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Kilgen Organ performance–SOLD OUT, Oklahoma History Center
July 31, 2017, 7:00 pm–8:30 pm
Tickets for this event are sold out.
The Oklahoma History Center is pleased to announce the second in a series of performances of the Kilgen theatre organ scheduled for Monday, July 31. The performance will take place in the Devon Great Hall at 7 pm and will feature award-winning organist Mark Herman. The theme for this performance will be “Ice Cream Social,” with the song selection chosen from a variety of seasonal compositions. Herman also will play an accompaniment to a short silent comedy called Neighbors starring Buster Keaton.
Herman resides in Los Angeles, where he is president and tonal director of the Los Angeles Organ Company. In 2012 he was named the American Theatre Organ Society’s Organist of the Year and is the youngest person ever to receive the prestigious honor. Previously, he was overall winner of the society’s Young Theatre Organist Competition in 2004.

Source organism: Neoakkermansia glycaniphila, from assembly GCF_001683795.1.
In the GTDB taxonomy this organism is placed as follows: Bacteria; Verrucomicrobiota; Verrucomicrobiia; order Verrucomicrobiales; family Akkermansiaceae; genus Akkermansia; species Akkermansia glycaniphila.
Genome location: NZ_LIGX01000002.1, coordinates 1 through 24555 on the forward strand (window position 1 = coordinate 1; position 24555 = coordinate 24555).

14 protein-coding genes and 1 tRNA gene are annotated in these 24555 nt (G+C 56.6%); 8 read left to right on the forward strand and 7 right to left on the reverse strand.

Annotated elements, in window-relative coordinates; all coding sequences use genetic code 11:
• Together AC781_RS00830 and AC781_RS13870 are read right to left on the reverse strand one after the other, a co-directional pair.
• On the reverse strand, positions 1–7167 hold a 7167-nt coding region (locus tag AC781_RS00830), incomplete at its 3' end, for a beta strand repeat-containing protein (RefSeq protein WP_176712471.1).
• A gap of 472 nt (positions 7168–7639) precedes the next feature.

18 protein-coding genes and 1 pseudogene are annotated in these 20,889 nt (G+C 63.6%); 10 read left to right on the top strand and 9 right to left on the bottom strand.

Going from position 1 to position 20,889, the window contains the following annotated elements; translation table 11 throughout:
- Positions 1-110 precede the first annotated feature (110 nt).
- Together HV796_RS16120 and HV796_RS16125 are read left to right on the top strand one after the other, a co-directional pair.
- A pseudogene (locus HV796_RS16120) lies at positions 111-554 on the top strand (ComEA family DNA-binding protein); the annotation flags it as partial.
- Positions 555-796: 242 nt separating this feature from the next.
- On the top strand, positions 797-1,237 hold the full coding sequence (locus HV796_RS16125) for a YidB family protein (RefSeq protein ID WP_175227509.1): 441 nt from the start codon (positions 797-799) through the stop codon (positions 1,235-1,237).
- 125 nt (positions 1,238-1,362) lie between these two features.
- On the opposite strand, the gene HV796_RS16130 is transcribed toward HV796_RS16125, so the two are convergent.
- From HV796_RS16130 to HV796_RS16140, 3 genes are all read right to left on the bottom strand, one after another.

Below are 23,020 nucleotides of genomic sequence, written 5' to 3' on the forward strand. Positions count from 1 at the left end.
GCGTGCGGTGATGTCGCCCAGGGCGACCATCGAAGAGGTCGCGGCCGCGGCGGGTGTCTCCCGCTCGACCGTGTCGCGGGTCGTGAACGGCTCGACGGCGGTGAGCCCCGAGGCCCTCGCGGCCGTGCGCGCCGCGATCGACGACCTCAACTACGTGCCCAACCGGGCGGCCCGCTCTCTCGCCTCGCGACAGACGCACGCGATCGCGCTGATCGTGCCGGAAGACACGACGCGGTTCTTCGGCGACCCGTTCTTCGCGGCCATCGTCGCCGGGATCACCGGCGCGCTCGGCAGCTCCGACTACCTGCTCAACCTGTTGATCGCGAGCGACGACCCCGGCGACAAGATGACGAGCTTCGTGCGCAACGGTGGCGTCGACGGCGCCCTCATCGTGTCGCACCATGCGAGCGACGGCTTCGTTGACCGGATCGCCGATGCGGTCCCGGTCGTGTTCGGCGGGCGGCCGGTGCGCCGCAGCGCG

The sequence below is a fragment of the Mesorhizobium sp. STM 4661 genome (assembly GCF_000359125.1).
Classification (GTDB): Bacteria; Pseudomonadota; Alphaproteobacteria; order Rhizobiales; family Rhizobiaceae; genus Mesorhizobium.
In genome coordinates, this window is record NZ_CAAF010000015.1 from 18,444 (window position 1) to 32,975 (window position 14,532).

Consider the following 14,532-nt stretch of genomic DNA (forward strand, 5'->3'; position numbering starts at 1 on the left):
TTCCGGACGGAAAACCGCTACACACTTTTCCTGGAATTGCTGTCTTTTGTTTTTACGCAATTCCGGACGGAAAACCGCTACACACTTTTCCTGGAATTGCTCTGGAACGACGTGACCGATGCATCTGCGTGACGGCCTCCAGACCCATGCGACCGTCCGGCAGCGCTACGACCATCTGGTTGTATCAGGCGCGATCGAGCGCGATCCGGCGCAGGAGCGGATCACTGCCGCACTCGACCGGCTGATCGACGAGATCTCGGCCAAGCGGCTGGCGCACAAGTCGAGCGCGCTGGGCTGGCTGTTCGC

The Kilgen Opus 5281, a four-manual, fourteen-rank theatre-style pipe organ was purchased by E. K. Gaylord for live WKY radio broadcasts in 1934. The performance history of this Kilgen organ dates back to April 13, 1936, when it premiered to the radio audience of WKY, broadcasting from the Skirvin Tower in downtown Oklahoma City. When WKY moved to its new location on East Britton Road, the Kilgen did not make the move to the new studio. Instead, the Kilgen was sold to the City of Oklahoma City and moved to the Municipal Auditorium (now the Civic Center Music Hall). For the next 47 years the organ remained in the Civic Center and was used for a variety of programs and concerts. Renovations to the Civic Center in the summer of 1998 did not include a place for the Kilgen organ, leaving the City of Oklahoma City to consider its fate. Dr. Bob Blackburn, then deputy executive director of the OHS, made a plea to keep the organ in Oklahoma. His intention was to make the Kilgen organ a featured part of the new Oklahoma History Center to open in November 2005. The city council agreed to donate the organ to the OHS. After more than two years of repair by the American Organ Institute at the University of Oklahoma, one of Oklahoma’s most interesting and complex musical instruments is now preserved for years to come.